Copyright Vs. ISBN

Every book sold on retail shelves carries a copyright and an ISBN.
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Copyright and an International Standard Book Number, ISBN, are integral to books seen on bookstore shelves and in any retail outlet. Copyright is a legal protection of original creative work. An ISBN is an internationally recognized identifier of a work to facilitate marketing and cataloging of books and “book-like” products by distributors, libraries and booksellers.

What They Are

An ISBN is a 13-digit number to uniquely identify books, e-books, audio books and other book-like products for the retail market. The company R. R. Bowker is the official ISBN agency for the United States with the exclusive responsibility for assignment of the numbers to publishers operating within the U.S. The number identifies a specific book, the purchaser of the number as the publisher of that book and other information for its commercial marketing.

A copyright is automatically in effect when an author writes a book, and gives the author control of his work. The author can gain certain legal advantages in infringement suits by registering the copyright with the U.S. Copyright Office.

Costs and Fees

Fees for registering a copyright of authorship as of May 2010 begins at $35 for an electronic filing. Bowker sells ISBNs in blocks of 10, 100 or 1,000. As of 2010, the block of 10 costs $275. Bowker works with about a dozen companies it identifies on its website who can submit applications for ISBN numbers on behalf of authors and self-publishers who are planning to produce and market their work.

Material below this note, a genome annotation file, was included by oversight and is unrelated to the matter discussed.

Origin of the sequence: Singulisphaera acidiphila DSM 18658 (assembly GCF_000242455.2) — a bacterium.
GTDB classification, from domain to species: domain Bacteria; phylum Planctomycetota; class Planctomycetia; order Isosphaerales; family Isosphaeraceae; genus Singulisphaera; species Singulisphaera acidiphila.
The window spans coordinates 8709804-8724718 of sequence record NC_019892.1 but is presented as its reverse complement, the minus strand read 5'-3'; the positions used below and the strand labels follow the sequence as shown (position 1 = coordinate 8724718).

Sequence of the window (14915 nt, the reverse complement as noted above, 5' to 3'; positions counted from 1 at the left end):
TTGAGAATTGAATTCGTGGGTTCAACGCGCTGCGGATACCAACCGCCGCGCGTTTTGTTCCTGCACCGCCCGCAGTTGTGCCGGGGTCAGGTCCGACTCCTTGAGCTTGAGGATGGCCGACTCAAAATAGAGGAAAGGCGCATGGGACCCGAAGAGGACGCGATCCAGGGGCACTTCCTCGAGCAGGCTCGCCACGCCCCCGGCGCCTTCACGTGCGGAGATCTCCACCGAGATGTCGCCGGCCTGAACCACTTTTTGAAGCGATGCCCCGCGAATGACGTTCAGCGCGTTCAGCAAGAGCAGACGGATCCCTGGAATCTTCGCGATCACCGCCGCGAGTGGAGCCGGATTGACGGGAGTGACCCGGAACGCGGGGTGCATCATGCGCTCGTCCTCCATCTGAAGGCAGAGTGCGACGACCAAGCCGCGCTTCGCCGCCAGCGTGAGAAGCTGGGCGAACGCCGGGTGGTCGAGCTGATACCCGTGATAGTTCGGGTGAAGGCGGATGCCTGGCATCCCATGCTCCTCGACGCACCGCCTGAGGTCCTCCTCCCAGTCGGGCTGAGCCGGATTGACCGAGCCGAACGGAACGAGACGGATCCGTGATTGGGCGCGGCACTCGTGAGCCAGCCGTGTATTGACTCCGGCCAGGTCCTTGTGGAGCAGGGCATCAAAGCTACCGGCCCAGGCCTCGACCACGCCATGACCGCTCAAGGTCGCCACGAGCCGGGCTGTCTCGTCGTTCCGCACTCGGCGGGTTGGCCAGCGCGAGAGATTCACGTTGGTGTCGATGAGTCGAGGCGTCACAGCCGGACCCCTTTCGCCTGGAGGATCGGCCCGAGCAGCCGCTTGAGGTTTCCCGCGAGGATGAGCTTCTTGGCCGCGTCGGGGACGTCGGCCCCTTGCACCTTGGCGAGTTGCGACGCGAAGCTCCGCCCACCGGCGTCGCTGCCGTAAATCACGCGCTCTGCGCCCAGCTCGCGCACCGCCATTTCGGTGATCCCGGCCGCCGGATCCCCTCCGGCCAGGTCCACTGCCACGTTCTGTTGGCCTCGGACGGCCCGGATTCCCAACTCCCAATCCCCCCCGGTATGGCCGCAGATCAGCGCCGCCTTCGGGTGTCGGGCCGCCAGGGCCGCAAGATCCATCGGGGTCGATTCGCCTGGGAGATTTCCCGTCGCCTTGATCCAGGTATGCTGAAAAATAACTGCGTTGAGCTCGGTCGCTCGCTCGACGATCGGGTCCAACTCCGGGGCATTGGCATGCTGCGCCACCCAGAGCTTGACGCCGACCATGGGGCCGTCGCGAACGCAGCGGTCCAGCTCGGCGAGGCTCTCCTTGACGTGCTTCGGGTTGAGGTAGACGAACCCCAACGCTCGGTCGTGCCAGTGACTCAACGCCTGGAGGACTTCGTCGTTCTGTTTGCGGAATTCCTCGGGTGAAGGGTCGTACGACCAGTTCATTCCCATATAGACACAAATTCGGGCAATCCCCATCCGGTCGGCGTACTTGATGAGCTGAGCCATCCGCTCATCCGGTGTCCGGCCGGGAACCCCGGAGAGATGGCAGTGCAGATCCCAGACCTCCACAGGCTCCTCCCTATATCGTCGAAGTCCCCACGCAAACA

Protecting Authorship Rights

A copyright gives the author the sole right to grant permission to others to use or publish his work. An author can sell some of those rights, such as first publication rights or international rights, through a publishing contract. An author must therefore carefully consider the implication of what rights he sells and what rights he retains.

Protecting Publisher Identity

A self-published author must use care when purchasing the ISBN number from companies other than Bowker if she wishes to control sales and distribution as a publisher. Purchasing a number from a company that doesn’t have an agreement with Bowker will mean the number will not identify the self-published author as the publisher of the work.


While legally not required, a prominent display of a copyright notice prevents anyone accused of copyright infringement from using an “innocent infringement” defense by claiming she was not aware the work was protected by copyright. The copyright notice in the form of “Copyright 2010 John Doe” is normally found on the page immediately following a book's title page.

An ISBN is also not legally required, but bookstores, online booksellers and catalogs only stock books in any form if they carry an ISBN number. Hard copies need a barcode carrying the ISBN. The ISBN and barcode are placed on the back cover, with the ISBN placed immediately above the bar code.

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